Iterated Prisoner's Dilemma


This weekend I watched Dr Hannah Fry's documentary on game theory, and was inspired by her discussion of Robert Axelrod's tournament to simulate the iterated prisoner's dilemma (IPD) for myself.

In my version, an initial population of 20 players is used - two of each strategy.  Some are more cooperators, some are definitely defectors but some are a mixture of the two, like the Random strategy: 50-50 chance of either cooperating or defecting.

As with Axelrod, 200 iterations of the game are played for each pair of strategies (among the combinations of all possible pairs).  In order to have strategies play themselves, I made the population have 2 of each player.  That is, two tit-for-tats, two defectors, etc.  So we have tit-for-tat vs tit-for-tat, tit-for-tat vs defector, and defector vs defector among the games.

For the mechanics, I used the perl module Game::Theory::TwoPersonMatrix and particularly the latest version of the tournament program that it comes with.  There is a bit of logic to wade through to explain and understand game theory and the prisoner's dilemma, not to mention my implementation of it!  So I'm going to leave that as an exercise for the reader and get to the results:

    defector = 2470
    reverse tit-for-tat = 2079
    firm-but-fair = 1980
    random = 1842
    grim = 1567
    aggressive tit-for-tat = 1219
    tit-for-tat = 1100
    generous tit-for-tat = 764
    tit-for-two-tats = 389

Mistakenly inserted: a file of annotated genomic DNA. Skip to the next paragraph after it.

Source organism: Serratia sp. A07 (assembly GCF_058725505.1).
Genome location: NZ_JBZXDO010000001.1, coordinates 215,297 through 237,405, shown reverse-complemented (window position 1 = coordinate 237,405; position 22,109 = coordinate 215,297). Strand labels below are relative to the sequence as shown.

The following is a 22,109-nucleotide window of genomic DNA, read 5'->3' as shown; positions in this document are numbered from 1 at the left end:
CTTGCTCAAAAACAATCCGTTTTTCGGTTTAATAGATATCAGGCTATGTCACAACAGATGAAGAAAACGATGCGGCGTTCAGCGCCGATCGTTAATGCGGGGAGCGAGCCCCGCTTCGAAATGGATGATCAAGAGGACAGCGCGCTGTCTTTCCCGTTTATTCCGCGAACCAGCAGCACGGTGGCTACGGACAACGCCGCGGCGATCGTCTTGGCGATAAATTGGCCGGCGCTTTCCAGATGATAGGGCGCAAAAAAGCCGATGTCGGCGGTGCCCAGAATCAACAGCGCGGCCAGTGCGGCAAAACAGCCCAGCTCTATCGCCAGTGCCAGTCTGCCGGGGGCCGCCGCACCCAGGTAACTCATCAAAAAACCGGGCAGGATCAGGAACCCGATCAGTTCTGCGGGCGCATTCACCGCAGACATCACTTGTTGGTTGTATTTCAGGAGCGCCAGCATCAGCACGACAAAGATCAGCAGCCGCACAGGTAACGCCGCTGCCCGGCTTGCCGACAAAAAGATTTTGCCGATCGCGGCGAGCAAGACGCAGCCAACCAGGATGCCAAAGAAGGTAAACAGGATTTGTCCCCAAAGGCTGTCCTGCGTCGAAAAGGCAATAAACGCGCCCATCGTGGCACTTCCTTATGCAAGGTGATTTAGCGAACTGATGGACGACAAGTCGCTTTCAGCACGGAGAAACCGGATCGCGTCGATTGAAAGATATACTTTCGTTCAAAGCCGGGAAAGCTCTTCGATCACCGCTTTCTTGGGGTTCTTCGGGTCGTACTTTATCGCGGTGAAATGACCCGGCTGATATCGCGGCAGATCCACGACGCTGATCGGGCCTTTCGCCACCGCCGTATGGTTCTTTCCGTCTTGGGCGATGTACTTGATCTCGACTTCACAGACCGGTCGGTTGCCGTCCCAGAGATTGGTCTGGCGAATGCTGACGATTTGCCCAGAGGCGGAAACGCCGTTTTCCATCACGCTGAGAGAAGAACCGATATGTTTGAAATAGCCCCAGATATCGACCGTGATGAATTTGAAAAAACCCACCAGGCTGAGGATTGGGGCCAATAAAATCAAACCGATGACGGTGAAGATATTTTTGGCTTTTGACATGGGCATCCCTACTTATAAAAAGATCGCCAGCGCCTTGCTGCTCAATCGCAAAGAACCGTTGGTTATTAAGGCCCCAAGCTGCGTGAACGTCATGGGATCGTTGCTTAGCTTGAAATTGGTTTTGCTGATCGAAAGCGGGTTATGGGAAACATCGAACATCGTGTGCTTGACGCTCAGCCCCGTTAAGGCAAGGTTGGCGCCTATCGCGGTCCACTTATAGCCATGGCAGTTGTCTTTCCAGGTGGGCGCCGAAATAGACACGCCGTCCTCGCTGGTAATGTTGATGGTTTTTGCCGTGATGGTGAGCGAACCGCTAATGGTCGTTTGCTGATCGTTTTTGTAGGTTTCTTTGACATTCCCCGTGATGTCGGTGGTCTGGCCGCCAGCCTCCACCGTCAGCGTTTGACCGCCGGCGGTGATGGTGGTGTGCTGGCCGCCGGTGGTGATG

cooperator = 0

    grim = 21086
    generous tit-for-tat = 19090
    tit-for-tat = 18902
    tit-for-two-tats = 18292
    defector = 17480
    aggressive tit-for-tat = 16537
    random = 16504
    reverse tit-for-tat = 16362
    fair-but-firm = 16051
    cooperator = 15546

The numbers by themselves say nothing, but the comparison says everything.  That is, the "grim" strategy wins.  (This strategy says to cooperate until defected against, then hold a grudge forever.)  The player who always cooperates is the sucker who loses.  Remember that this is an "adversarial population", where some players will defect.  If grim is removed, the "generous tit-for-tat" strategy is the winner - even in the face of two defectors, etc.

What does this say in the larger context?  To me it says to play the grim strategy if up against a stranger.  If playing with your life partner, then generous tit-for-tat is your best choice to sort out prisoner's dilemma situations.

UPDATE: I added more strategies to the population, including one called "soft majority" that acts depending on all previous opponent moves.  This strategy actually beats "generous tit-for-tat."  So I have to rethink my conclusions...

For a more thorough treatment of the IPD, see